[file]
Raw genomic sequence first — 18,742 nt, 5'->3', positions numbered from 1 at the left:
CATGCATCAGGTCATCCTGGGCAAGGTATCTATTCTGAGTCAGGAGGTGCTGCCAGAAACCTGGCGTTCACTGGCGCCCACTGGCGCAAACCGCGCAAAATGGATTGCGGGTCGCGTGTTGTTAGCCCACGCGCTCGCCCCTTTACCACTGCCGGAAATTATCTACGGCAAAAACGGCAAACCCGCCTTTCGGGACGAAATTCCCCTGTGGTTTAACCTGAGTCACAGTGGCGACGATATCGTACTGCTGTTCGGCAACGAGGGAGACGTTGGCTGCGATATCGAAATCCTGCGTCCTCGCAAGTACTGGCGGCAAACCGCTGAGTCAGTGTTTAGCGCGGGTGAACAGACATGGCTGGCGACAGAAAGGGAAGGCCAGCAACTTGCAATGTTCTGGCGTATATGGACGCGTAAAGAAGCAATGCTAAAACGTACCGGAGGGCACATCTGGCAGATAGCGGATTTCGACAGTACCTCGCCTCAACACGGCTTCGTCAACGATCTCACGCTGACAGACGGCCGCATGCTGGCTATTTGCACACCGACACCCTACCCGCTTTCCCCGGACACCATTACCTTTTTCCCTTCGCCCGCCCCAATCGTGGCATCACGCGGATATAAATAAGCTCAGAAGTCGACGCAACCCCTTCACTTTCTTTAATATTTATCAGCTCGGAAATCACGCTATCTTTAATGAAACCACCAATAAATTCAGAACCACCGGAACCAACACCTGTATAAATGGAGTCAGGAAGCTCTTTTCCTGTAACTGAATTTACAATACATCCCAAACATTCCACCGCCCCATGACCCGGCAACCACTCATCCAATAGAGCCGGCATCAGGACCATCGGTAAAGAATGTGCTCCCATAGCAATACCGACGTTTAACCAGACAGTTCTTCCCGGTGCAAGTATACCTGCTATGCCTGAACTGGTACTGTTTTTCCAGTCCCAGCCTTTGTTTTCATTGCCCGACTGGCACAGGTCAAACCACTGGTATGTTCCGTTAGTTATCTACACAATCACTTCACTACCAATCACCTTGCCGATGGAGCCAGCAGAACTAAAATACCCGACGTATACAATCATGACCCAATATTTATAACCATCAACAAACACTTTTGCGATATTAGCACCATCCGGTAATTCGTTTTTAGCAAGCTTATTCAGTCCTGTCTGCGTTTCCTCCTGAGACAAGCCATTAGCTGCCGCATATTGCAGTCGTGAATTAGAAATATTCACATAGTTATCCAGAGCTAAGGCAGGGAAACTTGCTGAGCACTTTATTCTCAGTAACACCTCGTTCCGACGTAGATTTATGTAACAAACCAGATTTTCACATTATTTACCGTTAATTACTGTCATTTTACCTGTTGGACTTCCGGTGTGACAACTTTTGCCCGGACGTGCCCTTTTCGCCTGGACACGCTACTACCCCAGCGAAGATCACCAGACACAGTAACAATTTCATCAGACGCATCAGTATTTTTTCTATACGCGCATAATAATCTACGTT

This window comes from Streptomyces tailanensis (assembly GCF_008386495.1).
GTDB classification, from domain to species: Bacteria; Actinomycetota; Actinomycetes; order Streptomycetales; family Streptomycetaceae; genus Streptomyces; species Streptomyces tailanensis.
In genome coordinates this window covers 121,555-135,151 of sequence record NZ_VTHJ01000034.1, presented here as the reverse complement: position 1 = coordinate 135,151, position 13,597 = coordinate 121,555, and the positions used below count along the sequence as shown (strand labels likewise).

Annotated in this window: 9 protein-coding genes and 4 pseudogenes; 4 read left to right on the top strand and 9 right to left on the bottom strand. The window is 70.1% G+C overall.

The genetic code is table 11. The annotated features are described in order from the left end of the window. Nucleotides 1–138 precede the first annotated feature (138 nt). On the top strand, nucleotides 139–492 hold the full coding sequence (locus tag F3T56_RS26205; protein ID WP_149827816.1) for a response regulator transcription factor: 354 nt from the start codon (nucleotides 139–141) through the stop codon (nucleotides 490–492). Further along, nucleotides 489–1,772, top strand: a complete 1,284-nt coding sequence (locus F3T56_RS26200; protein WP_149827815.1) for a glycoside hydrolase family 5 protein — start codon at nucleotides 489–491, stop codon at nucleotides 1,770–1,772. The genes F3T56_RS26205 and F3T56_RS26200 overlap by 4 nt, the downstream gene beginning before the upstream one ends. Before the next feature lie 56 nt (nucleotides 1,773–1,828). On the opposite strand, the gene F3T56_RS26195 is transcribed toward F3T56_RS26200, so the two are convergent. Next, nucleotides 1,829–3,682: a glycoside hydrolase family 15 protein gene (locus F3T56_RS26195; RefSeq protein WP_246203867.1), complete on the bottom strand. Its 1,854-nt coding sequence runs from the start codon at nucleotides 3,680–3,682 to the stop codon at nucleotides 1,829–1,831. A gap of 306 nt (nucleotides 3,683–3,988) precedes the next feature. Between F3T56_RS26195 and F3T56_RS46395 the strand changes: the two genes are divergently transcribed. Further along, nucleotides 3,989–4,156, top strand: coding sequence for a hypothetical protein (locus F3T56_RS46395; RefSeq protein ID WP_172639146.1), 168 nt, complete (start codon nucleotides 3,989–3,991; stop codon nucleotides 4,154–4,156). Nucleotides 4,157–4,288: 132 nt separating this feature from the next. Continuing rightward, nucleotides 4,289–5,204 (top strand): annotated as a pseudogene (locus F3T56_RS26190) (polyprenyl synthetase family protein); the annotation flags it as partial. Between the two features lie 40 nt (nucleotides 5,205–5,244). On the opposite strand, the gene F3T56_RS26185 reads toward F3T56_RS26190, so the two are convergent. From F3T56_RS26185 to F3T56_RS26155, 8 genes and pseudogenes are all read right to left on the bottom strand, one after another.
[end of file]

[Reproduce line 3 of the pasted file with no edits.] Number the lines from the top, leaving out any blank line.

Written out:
This window comes from Streptomyces tailanensis (assembly GCF_008386495.1).